The redistricting plan adopted by Mille Lacs County commissioners at their April 17 meeting means that none of them will have to run against an incumbent commissioner next fall.
Commissioners, with no comment from the public at a hearing during the meeting, adopted Plan E among the five plans that had been proposed by Auditor-Treasurer Phil Thompson.
The biggest change will be that Isle and Onamia will now be in the same district.
Onamia is the third-largest city in the county, Isle the fourth-largest. Both will now be in District 5, Onamia moving from District 4.
Princeton, with a population of 4,468, that grew 18.5 percent from 2000 to 2010, will remain as the sole entity in District 1 where board chair Jack Edmonds is the commissioner.
District 2, where Dan Whitcomb is a first-term commissioner, will lose the city of Foreston (population 533) but retain the city of Pease (242) and the townships of Princeton, Greenbush and Milo.
Princeton Township, at 2,256, has the largest population of any township in the county.
Phil Peterson is commissioner in District 3 that will include the city of Milaca (2,946), Milaca Township (1,617) and now the city of Foreston.
District 4, where
Roger Tellinghuisen is commissioner, includes the townships of Borgholm, Bogus Brook, Page (moved from District 3), Hayland, Mudgett, Dailey, Bradbury, Onamia and Lewis, and the city of Bock.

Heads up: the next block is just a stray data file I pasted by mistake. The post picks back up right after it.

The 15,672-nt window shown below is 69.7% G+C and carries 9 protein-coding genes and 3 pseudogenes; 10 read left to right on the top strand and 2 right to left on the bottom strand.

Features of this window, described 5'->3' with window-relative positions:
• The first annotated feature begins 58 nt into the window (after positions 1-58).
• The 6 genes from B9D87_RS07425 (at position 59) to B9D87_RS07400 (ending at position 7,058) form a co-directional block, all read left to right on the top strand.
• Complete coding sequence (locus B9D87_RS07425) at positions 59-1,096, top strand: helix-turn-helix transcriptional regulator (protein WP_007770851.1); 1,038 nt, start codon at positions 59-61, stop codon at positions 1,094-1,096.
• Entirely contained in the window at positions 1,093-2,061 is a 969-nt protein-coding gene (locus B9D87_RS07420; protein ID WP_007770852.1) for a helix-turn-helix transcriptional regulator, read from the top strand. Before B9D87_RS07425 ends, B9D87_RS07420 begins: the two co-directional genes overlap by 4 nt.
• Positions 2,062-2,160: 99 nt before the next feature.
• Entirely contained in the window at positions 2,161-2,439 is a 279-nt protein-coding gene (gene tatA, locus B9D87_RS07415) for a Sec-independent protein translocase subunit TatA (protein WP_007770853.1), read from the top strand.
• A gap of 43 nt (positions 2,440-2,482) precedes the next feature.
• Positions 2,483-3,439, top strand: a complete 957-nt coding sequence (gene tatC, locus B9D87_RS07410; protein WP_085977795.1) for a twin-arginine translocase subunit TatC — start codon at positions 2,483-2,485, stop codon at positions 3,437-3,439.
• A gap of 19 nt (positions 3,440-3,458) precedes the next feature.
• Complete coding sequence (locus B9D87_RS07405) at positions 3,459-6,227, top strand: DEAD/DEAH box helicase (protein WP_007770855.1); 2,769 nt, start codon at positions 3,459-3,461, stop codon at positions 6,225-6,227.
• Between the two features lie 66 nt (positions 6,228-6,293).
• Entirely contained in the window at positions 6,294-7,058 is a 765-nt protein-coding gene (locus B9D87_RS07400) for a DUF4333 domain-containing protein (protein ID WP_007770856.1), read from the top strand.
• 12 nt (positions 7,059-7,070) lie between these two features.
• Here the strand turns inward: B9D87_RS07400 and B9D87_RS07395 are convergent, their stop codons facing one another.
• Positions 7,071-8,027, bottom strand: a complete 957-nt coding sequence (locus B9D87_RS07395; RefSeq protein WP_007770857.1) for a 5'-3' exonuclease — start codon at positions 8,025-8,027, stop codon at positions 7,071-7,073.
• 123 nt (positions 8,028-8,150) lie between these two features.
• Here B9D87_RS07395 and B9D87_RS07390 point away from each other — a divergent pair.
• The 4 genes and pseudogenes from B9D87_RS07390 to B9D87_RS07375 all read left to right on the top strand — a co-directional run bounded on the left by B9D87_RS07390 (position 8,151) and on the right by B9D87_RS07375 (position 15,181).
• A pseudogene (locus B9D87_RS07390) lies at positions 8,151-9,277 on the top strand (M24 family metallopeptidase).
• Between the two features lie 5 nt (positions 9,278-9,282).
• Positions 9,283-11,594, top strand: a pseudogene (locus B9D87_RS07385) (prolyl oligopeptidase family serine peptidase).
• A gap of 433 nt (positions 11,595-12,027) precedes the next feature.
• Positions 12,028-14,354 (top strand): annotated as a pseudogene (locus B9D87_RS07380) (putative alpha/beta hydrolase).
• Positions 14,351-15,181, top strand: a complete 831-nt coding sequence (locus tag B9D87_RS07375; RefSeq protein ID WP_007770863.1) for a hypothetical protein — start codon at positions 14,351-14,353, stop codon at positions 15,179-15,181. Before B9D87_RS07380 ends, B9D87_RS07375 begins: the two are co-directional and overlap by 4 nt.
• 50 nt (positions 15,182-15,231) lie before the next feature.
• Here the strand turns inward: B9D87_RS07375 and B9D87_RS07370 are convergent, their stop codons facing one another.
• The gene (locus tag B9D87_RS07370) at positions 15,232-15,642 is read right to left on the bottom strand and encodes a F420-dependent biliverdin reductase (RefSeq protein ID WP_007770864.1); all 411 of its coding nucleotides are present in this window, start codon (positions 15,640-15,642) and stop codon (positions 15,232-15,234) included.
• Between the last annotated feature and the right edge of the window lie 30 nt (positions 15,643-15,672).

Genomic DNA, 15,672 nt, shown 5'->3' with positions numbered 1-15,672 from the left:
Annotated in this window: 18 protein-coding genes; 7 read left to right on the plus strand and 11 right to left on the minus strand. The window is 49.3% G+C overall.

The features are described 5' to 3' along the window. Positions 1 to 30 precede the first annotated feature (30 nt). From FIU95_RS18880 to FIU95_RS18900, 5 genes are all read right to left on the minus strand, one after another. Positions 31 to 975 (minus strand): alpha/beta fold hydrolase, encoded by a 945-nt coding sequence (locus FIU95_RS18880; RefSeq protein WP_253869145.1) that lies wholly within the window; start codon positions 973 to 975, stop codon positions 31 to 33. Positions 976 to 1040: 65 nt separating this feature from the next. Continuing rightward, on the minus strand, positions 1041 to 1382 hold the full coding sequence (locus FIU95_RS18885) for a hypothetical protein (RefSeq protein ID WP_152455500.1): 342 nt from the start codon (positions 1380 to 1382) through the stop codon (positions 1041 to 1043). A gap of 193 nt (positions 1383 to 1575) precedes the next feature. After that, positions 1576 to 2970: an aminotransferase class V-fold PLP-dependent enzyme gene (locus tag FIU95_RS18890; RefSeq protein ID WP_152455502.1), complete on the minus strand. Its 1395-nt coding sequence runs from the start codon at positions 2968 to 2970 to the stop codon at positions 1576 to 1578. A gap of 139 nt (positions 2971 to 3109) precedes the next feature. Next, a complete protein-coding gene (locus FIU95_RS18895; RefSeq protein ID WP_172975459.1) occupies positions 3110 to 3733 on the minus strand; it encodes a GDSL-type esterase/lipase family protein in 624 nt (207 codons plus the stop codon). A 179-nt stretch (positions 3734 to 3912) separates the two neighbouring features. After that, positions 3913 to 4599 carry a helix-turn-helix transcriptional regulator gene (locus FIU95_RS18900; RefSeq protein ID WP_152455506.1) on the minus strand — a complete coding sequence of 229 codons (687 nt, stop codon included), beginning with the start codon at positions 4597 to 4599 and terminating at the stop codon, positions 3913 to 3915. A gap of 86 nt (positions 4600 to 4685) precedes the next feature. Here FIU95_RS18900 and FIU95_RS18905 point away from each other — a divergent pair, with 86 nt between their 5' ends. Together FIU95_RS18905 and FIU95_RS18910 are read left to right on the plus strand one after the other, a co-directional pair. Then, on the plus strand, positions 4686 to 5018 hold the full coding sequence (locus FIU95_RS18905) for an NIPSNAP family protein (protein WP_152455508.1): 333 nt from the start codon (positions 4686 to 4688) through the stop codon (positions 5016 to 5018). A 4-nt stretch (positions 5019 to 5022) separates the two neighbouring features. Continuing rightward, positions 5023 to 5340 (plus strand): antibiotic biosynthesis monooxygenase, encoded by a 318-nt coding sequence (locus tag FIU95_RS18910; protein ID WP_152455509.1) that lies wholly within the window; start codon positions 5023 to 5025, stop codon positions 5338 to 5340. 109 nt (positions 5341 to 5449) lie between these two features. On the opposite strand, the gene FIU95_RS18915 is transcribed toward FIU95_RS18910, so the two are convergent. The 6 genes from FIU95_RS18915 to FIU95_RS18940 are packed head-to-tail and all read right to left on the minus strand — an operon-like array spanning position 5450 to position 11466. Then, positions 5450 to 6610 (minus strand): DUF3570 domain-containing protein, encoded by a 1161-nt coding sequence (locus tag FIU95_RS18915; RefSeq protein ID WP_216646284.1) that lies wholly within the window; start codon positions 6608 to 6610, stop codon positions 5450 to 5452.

Borgholm, north and east of Milaca, is the largest township (1,718) in that district.
Onamia goes from District 4 to District 5 where Frank Courteau is commissioner.
That district also includes four townships – Kathio, South Harbor, Isle Harbor and East Side – that border Mille Lacs Lake, as do the included cities of Isle and Wahkon.
The largest township in that district is Kathio (1,627) which runs along the south and east side of the lake.
The redistricting approval, required by law every 10 years to balance population shifts, means that now all five commissioner positions will be up for election this fall.
The four-year terms of Edmonds, Peterson and Courteau were all scheduled to be on the ballot in November and now the terms of Whitcomb and Tellinghuisen, who are both in their second year of four-year terms, will also be open because of a population shift of more than five percent in a district.
Edmonds, Whitcomb, Peterson and Tellinghuisen have all indicated that they intend to seek re-election but Courteau told the Mille Lacs County Times Monday that he is leaning towards not running.
The population of Mille Lacs County increased about 16.5 percent from an estimate of 22,330 in 2002 to 26,008 in 2010.